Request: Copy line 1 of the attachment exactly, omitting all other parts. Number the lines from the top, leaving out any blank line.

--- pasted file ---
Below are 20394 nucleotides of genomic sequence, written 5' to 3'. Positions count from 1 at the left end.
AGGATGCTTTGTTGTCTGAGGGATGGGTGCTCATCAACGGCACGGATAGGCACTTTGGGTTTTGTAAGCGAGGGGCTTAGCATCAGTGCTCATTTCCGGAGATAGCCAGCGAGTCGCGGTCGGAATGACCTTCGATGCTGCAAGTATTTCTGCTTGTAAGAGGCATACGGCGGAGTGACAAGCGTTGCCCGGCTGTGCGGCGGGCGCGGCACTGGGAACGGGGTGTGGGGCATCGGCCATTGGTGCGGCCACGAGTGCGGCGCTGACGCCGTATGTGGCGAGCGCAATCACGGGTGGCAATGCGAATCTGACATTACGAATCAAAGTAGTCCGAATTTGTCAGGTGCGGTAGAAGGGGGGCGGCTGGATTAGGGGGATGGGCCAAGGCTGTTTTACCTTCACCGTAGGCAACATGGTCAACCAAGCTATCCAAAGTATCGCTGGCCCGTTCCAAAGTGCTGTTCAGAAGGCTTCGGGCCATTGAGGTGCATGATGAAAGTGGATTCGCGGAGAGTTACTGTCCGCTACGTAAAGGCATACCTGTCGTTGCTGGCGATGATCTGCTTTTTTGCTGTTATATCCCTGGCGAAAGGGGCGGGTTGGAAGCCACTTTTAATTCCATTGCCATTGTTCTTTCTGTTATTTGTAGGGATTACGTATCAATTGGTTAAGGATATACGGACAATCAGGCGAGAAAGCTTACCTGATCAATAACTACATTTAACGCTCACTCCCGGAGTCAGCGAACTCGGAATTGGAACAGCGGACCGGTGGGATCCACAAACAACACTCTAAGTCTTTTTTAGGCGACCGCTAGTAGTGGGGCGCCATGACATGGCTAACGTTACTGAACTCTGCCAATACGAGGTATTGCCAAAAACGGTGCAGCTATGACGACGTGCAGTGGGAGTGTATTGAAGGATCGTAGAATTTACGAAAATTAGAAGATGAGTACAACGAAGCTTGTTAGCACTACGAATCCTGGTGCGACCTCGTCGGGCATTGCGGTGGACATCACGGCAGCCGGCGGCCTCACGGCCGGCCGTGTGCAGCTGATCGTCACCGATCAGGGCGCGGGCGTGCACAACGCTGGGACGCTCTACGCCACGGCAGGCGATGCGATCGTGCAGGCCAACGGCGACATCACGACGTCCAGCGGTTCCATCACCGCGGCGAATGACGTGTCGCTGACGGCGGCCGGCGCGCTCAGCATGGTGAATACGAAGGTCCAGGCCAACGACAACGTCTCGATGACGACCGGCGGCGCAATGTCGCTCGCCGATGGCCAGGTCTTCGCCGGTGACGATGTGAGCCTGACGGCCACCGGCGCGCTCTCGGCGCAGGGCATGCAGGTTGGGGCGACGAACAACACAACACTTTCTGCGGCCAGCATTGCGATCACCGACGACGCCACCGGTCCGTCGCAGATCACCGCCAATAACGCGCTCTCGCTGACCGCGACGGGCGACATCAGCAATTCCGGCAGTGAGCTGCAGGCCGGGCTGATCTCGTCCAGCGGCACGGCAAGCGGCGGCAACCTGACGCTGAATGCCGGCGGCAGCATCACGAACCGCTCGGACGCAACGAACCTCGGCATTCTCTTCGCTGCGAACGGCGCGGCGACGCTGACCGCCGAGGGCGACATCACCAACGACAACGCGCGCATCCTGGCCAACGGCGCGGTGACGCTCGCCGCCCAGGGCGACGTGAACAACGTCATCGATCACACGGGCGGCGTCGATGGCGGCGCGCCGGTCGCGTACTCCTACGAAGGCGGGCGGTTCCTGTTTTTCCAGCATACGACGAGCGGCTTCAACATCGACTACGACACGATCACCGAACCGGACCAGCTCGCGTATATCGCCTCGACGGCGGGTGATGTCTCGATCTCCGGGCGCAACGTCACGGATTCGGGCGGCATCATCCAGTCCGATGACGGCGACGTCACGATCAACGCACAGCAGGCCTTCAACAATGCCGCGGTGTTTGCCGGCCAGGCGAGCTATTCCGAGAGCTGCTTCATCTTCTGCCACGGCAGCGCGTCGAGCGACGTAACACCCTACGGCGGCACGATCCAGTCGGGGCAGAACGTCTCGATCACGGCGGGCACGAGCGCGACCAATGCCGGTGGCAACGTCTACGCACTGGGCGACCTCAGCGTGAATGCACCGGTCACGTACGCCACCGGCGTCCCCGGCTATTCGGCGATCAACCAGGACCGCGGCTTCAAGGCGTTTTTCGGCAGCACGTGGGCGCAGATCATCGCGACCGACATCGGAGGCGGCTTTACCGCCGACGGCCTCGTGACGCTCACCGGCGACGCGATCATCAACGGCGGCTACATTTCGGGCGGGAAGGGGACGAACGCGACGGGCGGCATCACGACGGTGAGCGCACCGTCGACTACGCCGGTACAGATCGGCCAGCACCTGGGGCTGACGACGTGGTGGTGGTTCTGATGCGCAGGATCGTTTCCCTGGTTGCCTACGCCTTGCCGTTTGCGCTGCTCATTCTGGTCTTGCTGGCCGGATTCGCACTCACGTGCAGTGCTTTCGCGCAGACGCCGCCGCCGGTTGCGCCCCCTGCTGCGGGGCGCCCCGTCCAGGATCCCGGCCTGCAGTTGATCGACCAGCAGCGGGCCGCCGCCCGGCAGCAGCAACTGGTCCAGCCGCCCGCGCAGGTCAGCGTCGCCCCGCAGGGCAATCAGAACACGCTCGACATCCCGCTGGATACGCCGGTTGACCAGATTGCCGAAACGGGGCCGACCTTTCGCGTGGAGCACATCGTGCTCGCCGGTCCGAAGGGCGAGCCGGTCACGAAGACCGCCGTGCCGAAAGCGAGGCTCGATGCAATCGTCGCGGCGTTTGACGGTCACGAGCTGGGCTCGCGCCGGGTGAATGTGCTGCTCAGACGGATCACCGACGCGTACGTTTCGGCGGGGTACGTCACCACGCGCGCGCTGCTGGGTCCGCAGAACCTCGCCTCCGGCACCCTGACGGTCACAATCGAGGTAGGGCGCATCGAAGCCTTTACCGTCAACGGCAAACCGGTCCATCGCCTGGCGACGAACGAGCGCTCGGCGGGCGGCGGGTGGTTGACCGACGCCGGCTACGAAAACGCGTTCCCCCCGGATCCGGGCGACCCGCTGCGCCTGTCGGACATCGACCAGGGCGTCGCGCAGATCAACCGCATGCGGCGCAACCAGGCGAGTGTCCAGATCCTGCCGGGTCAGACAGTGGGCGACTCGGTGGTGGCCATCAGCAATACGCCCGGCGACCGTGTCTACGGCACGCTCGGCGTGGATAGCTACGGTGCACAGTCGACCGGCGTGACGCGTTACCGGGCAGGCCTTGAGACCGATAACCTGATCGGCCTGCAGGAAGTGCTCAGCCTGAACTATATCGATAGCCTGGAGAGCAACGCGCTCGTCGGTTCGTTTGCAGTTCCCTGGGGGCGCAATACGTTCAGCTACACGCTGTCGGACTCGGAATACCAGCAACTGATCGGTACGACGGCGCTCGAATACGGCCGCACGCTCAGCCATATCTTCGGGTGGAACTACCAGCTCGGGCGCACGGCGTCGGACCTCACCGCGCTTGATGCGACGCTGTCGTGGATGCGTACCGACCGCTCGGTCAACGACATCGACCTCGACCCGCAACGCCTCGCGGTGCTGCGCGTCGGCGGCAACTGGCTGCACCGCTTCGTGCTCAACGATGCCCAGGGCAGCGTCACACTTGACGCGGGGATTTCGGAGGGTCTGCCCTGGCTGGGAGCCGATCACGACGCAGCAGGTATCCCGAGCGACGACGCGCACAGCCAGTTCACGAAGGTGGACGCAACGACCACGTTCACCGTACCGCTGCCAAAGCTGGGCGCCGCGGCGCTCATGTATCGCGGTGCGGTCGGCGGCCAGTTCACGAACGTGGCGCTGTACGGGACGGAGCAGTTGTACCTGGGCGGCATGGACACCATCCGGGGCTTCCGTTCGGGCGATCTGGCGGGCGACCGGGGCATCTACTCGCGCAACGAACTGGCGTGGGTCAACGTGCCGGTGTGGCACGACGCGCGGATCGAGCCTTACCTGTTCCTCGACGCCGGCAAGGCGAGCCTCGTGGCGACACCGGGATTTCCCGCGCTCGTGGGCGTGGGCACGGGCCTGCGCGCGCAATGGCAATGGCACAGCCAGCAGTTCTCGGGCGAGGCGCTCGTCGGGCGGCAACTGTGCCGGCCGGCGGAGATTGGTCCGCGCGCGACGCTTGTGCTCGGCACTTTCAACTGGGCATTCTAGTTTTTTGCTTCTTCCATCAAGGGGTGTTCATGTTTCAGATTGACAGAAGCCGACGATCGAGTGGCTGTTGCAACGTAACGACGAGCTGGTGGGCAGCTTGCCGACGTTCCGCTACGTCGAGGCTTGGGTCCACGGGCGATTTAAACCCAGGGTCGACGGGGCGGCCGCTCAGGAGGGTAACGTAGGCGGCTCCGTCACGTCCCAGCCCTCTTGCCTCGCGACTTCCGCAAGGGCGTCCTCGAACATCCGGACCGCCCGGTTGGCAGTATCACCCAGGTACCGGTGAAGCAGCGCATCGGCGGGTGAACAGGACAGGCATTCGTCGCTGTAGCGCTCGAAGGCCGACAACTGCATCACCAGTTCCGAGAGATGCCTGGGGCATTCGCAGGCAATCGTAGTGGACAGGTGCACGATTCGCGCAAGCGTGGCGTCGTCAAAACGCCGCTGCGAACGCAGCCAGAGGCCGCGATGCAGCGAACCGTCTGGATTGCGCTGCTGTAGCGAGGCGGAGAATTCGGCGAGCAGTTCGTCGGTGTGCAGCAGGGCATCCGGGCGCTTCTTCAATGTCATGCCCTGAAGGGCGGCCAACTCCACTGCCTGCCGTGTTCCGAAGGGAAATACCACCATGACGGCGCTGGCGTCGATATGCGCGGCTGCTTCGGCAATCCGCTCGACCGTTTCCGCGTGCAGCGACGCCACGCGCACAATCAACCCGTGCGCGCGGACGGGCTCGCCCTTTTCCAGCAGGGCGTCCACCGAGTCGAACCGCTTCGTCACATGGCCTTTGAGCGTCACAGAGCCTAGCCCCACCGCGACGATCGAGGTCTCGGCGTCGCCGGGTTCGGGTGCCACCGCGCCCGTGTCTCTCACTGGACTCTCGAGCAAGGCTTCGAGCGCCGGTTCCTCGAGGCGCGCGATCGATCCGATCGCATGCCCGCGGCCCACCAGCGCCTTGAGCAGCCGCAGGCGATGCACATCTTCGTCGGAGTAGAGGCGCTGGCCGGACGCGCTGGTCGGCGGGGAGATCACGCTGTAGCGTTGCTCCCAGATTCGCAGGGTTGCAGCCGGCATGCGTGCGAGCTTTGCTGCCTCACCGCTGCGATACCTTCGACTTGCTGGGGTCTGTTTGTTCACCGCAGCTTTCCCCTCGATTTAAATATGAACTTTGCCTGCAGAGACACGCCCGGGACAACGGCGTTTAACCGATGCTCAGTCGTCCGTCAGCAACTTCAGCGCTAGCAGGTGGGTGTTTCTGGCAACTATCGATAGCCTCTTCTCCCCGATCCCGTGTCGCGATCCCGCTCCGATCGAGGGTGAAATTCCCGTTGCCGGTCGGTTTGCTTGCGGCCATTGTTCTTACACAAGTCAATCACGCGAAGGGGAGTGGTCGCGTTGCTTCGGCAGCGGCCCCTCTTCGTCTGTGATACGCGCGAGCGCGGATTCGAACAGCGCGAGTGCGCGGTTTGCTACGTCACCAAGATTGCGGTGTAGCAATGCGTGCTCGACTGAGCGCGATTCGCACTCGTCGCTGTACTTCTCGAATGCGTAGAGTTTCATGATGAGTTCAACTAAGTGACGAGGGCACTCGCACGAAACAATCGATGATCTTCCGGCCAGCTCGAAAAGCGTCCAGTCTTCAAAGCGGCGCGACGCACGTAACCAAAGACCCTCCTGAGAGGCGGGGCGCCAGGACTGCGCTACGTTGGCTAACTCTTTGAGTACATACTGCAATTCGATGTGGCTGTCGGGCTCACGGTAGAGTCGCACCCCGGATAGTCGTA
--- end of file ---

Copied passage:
Below are 20394 nucleotides of genomic sequence, written 5' to 3'. Positions count from 1 at the left end.